....But Why?!

To answer that, let's look at a single period of a simple sine wave:

  • it starts at zero..
  • ..then it goes way up..
  • ..then it goes back to zero..
  • ..then it goes way down..
  • ..then it goes back to zero.
  • and so on...Sine waves sure have monotonous lives ;-)

a sine wave

When recording a certain frequency, you will need at least (but preferably more than) two samples for each period, to accurately record it's peak and valley. This means you will need a samplerate which is at least (more than) twice as high as the highest frequency you'd like to record, which, for humans, is around 20000Hz. That's why the pro's use 44100Hz or higher as the minimum samplerate! They can record frequencies up to 22050Hz with that. (Now you know why an 8000 Hz sample sounds so horrible: it only plays back a tiny part of what we can hear!)

Using an even higher samplerate, like 96000Hz, you can record higher frequencies, but you won't hear things like 48000Hz anyway. That's not the main goal of those super-rates. If you record at 96000Hz, you will have more than four samples for each 20000Hz period, so the chance of losing high frequencies will decrease dramatically! It will take quite a few years for consumer level soundcards to support these numbers, though. There are a few pro cards which already do, but you could easily buy a small car for the same money...

That's enough about frequency for now. As I said before, another very important property of sound is its level. Let's have a look at how digital audio cards process the sound levels.


Dynamic range

The capacity of digital audio cards is measured in bits, e.g. 8-bit soundcards, 16-bit soundcards. The number of bits a sound cards can manage tells you something about how accurately it can record sound: it tells you how many differences it can detect. Each extra bit on a sound cards gives you another 6dB of accurately represented sound (Why? Well, Because. It's just a way of nature). This means 8-bit soundcards have a dynamic range(=difference between the softest possible signal and the loudest possible signal) of 8x6dB=48dB. Not a lot, since people can hear up to 120dB. So, people invented 16-bit audio, which gives us 16x6dB=96dB. That's still not 120dB, but as you know, CD's sound really good, compared to tapes. Some freaks, that's including myself ;-) want to be able to make full use of the ear's potentials by spending money on soundcards with 18-bit, 20-bit, or even 24-bit or 32-bit ADC's (Analog to Digital Convertors, the gadgets that create the actual sample) which gives them dynamic ranges of 108dB, 120dB, or even 144dB or 192dB.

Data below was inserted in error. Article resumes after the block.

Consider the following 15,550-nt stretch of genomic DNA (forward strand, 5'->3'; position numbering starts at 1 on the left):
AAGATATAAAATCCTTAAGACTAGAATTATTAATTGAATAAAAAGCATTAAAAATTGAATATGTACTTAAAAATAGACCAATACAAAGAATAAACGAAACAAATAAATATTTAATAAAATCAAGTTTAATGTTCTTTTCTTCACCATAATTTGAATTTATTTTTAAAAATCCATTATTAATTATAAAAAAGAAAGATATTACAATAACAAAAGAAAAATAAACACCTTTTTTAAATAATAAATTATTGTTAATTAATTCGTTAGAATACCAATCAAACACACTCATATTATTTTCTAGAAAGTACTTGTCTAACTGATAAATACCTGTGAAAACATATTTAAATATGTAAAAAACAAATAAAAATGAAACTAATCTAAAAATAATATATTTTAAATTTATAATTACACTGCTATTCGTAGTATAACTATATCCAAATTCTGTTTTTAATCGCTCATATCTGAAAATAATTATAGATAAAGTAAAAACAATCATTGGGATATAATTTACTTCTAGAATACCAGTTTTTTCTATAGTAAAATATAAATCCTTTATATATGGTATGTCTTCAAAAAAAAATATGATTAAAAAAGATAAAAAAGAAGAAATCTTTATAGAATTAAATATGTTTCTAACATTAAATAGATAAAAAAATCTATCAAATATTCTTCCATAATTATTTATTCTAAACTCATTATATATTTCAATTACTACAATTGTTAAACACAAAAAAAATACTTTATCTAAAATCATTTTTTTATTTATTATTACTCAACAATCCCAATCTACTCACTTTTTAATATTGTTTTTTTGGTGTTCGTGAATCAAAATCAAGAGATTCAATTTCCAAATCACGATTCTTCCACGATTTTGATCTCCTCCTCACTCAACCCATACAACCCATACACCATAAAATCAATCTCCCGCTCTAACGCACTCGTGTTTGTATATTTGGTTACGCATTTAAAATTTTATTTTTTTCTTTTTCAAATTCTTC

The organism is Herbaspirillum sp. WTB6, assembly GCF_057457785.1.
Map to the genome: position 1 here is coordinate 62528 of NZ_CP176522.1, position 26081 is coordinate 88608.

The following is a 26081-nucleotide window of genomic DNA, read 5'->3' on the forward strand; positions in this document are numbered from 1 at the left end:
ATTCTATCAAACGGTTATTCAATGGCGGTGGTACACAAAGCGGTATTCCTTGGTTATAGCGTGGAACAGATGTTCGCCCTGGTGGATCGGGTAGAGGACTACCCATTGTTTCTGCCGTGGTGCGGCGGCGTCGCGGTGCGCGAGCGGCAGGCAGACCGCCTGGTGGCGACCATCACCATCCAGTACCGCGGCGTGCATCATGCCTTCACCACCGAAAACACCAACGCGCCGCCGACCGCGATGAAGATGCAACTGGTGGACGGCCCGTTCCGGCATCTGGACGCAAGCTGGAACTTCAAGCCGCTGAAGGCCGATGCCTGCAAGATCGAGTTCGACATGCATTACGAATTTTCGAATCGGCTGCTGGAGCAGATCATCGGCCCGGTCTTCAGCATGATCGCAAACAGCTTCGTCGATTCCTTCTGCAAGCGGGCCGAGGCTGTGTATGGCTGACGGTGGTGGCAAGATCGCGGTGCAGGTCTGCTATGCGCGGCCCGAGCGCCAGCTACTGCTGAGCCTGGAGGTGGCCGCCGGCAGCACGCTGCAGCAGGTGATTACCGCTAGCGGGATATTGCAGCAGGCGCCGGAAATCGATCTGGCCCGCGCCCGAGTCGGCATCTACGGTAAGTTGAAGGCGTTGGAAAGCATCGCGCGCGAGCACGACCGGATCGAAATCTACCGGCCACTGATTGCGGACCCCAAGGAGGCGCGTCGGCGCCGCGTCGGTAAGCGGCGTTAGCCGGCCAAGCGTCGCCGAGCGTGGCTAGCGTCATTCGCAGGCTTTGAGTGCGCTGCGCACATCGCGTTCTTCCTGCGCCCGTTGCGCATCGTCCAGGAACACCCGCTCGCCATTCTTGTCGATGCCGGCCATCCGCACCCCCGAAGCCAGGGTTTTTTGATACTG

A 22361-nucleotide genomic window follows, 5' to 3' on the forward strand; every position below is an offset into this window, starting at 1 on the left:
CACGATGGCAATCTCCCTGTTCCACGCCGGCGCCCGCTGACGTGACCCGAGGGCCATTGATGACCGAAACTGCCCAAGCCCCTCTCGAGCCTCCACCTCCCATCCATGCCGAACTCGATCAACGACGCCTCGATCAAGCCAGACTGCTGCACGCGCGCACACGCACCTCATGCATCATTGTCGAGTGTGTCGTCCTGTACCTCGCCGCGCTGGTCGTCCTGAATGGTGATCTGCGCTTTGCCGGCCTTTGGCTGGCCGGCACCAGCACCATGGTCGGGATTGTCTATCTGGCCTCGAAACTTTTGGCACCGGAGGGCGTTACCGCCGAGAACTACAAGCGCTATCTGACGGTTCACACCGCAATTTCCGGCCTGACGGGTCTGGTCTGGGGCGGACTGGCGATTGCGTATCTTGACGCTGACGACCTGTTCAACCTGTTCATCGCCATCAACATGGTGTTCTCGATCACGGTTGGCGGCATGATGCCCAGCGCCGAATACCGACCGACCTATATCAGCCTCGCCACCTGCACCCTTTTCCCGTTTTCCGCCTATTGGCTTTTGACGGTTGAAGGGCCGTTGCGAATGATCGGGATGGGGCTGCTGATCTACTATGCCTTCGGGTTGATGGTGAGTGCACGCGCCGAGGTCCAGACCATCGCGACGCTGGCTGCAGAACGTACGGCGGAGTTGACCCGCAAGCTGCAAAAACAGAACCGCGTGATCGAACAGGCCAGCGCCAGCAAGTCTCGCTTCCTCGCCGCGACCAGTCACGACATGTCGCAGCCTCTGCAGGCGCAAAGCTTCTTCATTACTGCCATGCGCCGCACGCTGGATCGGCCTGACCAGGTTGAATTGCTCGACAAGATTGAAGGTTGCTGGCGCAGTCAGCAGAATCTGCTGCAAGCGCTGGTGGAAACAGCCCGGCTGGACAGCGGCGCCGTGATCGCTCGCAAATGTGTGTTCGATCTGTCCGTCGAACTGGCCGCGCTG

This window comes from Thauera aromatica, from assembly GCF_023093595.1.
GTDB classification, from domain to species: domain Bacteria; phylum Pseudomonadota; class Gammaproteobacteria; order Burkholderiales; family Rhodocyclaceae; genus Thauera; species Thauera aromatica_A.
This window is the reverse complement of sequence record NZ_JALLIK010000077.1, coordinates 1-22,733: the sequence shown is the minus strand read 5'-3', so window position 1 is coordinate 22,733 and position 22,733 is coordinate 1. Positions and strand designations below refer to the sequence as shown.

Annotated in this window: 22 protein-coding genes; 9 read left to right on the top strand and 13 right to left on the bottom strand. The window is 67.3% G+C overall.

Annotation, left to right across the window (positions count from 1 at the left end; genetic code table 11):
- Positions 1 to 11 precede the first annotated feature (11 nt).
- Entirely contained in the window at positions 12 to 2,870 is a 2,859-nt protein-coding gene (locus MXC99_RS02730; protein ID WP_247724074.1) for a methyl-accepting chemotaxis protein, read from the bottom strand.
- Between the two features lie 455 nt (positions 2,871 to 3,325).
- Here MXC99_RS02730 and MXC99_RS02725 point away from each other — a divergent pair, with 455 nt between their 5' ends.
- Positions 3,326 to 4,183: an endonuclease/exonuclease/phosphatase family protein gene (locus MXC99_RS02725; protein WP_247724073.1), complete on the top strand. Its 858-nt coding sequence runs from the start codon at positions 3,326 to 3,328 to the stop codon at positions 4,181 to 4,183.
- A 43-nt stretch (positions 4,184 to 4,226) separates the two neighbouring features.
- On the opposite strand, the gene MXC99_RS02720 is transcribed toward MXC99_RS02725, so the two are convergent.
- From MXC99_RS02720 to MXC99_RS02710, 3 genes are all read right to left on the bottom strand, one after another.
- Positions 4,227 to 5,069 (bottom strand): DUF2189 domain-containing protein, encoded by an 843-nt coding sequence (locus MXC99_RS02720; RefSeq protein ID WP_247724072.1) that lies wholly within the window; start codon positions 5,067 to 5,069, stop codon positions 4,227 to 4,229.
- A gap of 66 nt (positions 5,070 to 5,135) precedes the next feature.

Unfortunately, all of the dynamic ranges I mentioned are strictly theoretical maximum levels. There's absolutely not a way in the world you'll get 96dB out of a standard 16-bit multimedia sound card!!! Most professional audio card manufacturers are quite proud of a dynamic range over 90 dB on a 16bit audio card. This is partly because of the fact that it's not that easy to put a lot of electronic components on a small area without a lot of different physical laws trying to get attention. Induction, conduction or even bad connections or (very likely) cheap components simply aren't very friendly to the dynamic range and overall quality of a soundcard. But there's another problem, that will become clear in the next paragraph.


Quantization noise

Back in the old days, when the first digital piano's were put on the market, (most of us didn't even live yet) nobody really wanted them. Why not? Such a cool and modern instrument, and you coould even choose a different piano sound!

The problem with those things was that they weren't as sophisticated as today's digital music equipment. Mainly because they didn't feature as many bits (and so they weren't even half as dynamic as the real thing) but also because they had a very clearly rough edge at the end of the samples.

quantization noise Imagine a piano sample like the one you see here. It slowly fades out until you here nothing.
At least, that's what you'll want... As you can see by looking at the two separate images, that's not at all what you get... These images both are extreme close-ups of the same area of the original piano sample. The highest image could be the soft end of a piano tone. The lowest image however looks more like morse code than a piano sample! the sample has been converted to 8 bit, which leaves only 256 levels instead of the original 65536. The result is devastating.